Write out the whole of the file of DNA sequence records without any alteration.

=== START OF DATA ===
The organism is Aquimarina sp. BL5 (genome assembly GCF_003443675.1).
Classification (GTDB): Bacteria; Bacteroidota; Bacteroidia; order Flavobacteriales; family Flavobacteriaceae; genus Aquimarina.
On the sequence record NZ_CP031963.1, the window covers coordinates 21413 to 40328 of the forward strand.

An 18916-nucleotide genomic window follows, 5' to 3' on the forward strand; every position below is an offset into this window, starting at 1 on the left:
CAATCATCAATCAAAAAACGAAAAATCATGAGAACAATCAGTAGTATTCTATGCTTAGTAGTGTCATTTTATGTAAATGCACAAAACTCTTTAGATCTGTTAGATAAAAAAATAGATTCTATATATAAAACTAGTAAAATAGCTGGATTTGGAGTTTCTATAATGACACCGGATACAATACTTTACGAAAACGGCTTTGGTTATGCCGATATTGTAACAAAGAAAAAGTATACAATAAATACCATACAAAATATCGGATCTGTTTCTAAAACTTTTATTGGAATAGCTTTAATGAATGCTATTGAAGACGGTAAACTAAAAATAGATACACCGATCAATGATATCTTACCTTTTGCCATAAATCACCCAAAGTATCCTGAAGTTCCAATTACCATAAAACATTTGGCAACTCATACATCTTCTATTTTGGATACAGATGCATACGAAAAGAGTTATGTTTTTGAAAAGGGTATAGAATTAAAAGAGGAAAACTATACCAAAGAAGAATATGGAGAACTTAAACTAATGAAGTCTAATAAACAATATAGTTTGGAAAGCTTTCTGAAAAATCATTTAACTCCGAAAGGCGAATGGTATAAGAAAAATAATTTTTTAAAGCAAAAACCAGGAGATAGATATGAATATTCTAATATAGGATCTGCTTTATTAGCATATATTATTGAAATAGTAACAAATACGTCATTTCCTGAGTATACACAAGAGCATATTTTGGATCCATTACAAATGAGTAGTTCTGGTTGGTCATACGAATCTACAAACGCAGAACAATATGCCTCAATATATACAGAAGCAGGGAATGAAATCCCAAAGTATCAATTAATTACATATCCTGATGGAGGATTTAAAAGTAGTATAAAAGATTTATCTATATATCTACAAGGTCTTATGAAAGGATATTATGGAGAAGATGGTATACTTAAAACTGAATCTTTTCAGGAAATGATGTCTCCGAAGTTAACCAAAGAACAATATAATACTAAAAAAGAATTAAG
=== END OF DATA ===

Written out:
The organism is Aquimarina sp. BL5 (genome assembly GCF_003443675.1).
Classification (GTDB): Bacteria; Bacteroidota; Bacteroidia; order Flavobacteriales; family Flavobacteriaceae; genus Aquimarina.
On the sequence record NZ_CP031963.1, the window covers coordinates 21413 to 40328 of the forward strand.

An 18916-nucleotide genomic window follows, 5' to 3' on the forward strand; every position below is an offset into this window, starting at 1 on the left:
CAATCATCAATCAAAAAACGAAAAATCATGAGAACAATCAGTAGTATTCTATGCTTAGTAGTGTCATTTTATGTAAATGCACAAAACTCTTTAGATCTGTTAGATAAAAAAATAGATTCTATATATAAAACTAGTAAAATAGCTGGATTTGGAGTTTCTATAATGACACCGGATACAATACTTTACGAAAACGGCTTTGGTTATGCCGATATTGTAACAAAGAAAAAGTATACAATAAATACCATACAAAATATCGGATCTGTTTCTAAAACTTTTATTGGAATAGCTTTAATGAATGCTATTGAAGACGGTAAACTAAAAATAGATACACCGATCAATGATATCTTACCTTTTGCCATAAATCACCCAAAGTATCCTGAAGTTCCAATTACCATAAAACATTTGGCAACTCATACATCTTCTATTTTGGATACAGATGCATACGAAAAGAGTTATGTTTTTGAAAAGGGTATAGAATTAAAAGAGGAAAACTATACCAAAGAAGAATATGGAGAACTTAAACTAATGAAGTCTAATAAACAATATAGTTTGGAAAGCTTTCTGAAAAATCATTTAACTCCGAAAGGCGAATGGTATAAGAAAAATAATTTTTTAAAGCAAAAACCAGGAGATAGATATGAATATTCTAATATAGGATCTGCTTTATTAGCATATATTATTGAAATAGTAACAAATACGTCATTTCCTGAGTATACACAAGAGCATATTTTGGATCCATTACAAATGAGTAGTTCTGGTTGGTCATACGAATCTACAAACGCAGAACAATATGCCTCAATATATACAGAAGCAGGGAATGAAATCCCAAAGTATCAATTAATTACATATCCTGATGGAGGATTTAAAAGTAGTATAAAAGATTTATCTATATATCTACAAGGTCTTATGAAAGGATATTATGGAGAAGATGGTATACTTAAAACTGAATCTTTTCAGGAAATGATGTCTCCGAAGTTAACCAAAGAACAATATAATACTAAAAAAGAATTAAG